Plantaris muscle

Last revised by Dr Henry Knipe on 16 Sep 2022

The plantaris muscle is one of the calf muscles in the superficial posterior compartment of the leg. It is a long, thin and variably developed muscle that runs from the femur to the Achilles tendon.

The plantaris muscle arises from the posterosuperior aspect of the lateral femoral condyle, close to the origin of lateral head of gastrocnemius. There is often an attachment to the oblique popliteal ligament. As the plantaris crosses the posterior knee joint, it runs medially.

In the calf, it lies in between the medial head of the gastrocnemius and soleus.

Distally, the tendon has a variable insertion pattern but most commonly inserts into the calcaneum either medial or anterior to the Achilles tendon 5.

Plantaris can have variable size, but in most cases is difficult to demonstrate on routine MRI studies.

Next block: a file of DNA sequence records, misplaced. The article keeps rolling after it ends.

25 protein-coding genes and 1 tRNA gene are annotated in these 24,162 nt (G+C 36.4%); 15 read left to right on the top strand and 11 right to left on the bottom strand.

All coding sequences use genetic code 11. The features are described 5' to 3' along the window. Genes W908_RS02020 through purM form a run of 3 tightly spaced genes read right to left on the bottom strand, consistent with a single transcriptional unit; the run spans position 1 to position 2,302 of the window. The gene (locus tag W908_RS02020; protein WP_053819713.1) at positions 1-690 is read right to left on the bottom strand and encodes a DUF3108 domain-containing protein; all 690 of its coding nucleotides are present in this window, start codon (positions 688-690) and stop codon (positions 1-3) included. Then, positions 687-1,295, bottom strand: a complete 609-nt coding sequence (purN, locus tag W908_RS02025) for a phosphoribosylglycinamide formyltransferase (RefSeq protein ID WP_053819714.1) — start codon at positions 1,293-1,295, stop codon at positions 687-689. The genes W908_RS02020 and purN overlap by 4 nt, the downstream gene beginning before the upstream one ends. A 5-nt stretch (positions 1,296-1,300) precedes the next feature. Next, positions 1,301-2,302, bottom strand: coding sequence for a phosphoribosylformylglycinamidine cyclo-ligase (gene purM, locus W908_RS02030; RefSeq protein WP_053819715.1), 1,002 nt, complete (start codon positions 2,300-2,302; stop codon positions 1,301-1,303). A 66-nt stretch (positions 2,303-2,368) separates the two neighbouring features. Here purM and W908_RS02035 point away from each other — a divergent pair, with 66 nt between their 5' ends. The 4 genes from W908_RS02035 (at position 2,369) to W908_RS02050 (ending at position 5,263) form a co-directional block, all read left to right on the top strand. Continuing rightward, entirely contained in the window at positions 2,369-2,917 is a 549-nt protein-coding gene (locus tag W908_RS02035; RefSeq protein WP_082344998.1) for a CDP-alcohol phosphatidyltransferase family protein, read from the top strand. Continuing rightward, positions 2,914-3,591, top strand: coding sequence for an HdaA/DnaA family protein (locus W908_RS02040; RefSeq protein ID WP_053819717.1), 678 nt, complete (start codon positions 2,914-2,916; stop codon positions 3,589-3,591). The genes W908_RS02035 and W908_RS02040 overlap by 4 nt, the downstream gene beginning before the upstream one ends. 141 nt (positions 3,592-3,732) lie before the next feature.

Plantaris acts weakly to plantar flex the foot and flex the knee. It is considered a vestigial muscle.

In up to 10% of the population, the plantaris is absent; in a smaller number, it may be duplicated 3.

Plantaris tendon can be used as a tendon graft in reconstructive surgery 5.

  • the plantaris tendon is most easily visualized when there is fluid collection in the myofascial junction between gastrocnemius and soleus, commonly secondary to an injury of the medial gastrocnemius head (tennis leg)
  • plantaris friction syndrome

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Cases and figures

  • Figure 1: plantaris muscle
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  • Figure 2: superficial leg muscles
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